I compared what I remembered—glistening shells hiding molten centers of sweet mush—with what we were making—cold, dull, and inert exigence in a delicate sheath. As we folded the wrappers around our bananas and rolled them into turon, I wondered if this was really what they had always been. Bananas look like bananas until they’re not.
After we finished wrapping the turon, we brought them to the kitchen where the oil was already heated in a pot. My boss proceeded to pick out each prepared piece one by one, and slowly lowered them in. The turon crackled and wheezed as they transformed golden brown in mere seconds. My boss talked over their molten roars: “They’re transparent in the beginning, but you know they’re done when you can’t see what’s inside at all.”
When they were done, he plated the turon over a paper towel and let them rest before us, the sweet aroma of caramelized banana stewing in crispy egg wrapper and wafting in a pleasant heat.
“I’ve burned myself many times making this,” he said. “There’s no avoiding it. The oil’s always going to jump out of the pot. And if the cooking doesn’t get me, sometimes I’ll burn my tongue eating it too soon. Just a burst of oil or scalding banana! Pop!”
In the turon, I saw my brother and his family, my boss and Faith, my relationships and who I was to others and myself, all the what-ifs I had had up to that point, the cat. They were all there before me, too hot to touch, transformed.
“Sometimes I wish it was me. Not him.”
“You can’t think that. The fact is, it wasn’t you. It never will be you.”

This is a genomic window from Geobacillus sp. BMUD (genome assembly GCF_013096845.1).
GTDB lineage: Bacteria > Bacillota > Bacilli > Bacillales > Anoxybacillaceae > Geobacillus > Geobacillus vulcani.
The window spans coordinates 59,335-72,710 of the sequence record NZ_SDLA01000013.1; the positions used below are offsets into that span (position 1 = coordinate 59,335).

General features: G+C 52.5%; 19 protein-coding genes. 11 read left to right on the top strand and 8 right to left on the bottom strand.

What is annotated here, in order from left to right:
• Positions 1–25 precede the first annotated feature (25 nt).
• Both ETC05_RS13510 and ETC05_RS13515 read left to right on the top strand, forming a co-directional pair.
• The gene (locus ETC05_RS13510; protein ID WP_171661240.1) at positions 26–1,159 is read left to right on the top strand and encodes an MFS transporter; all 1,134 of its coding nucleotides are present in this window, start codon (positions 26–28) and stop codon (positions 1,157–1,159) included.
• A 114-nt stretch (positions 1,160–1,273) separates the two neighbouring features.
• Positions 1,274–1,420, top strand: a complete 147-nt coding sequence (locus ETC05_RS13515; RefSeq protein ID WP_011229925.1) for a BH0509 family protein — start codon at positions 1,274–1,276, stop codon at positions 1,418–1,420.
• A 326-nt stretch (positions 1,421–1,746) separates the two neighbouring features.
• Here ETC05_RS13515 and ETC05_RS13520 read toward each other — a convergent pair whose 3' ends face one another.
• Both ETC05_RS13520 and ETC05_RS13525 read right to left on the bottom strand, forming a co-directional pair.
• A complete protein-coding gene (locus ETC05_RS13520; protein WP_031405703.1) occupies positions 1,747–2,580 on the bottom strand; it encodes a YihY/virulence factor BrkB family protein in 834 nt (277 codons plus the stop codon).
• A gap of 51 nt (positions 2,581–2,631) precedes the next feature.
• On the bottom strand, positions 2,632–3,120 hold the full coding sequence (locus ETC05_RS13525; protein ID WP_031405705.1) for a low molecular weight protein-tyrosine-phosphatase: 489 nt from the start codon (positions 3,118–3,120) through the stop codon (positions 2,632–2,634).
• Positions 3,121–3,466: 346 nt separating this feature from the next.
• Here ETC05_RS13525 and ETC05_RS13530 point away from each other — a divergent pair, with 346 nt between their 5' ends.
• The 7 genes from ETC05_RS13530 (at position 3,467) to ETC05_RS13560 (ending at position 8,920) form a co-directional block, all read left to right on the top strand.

“Did Faith move on after the cat?”
“She did. Had another cat without me. Divorced, go figure, but happy. You don’t need anyone else to have a cat.”
“How can you do it?” I asked. “How can you live with all the divorce, man? Doesn’t it make you feel depressed seeing these people want nothing more than to be apart?”
“On the contrary,” my boss said, reaching out for one of the turon way before it was ready. I could see how hot it was with the profuse amount of steam emanating from its surface, and even more so when I saw its insides. What was there had not melted away. What was there stayed and merely became something new. “People separating are always thinking about how it was when they were together. For better or worse.”
In the mall, my brother held the two melting ice cream cones, but he couldn’t feel them. By then, the fire was all around them, and what was happening before him felt like it was happening to someone else, a long time ago. Whatever distance separated them, in a matter of moments, it didn’t matter.
Rumpus original art by Lisa Lee Herrick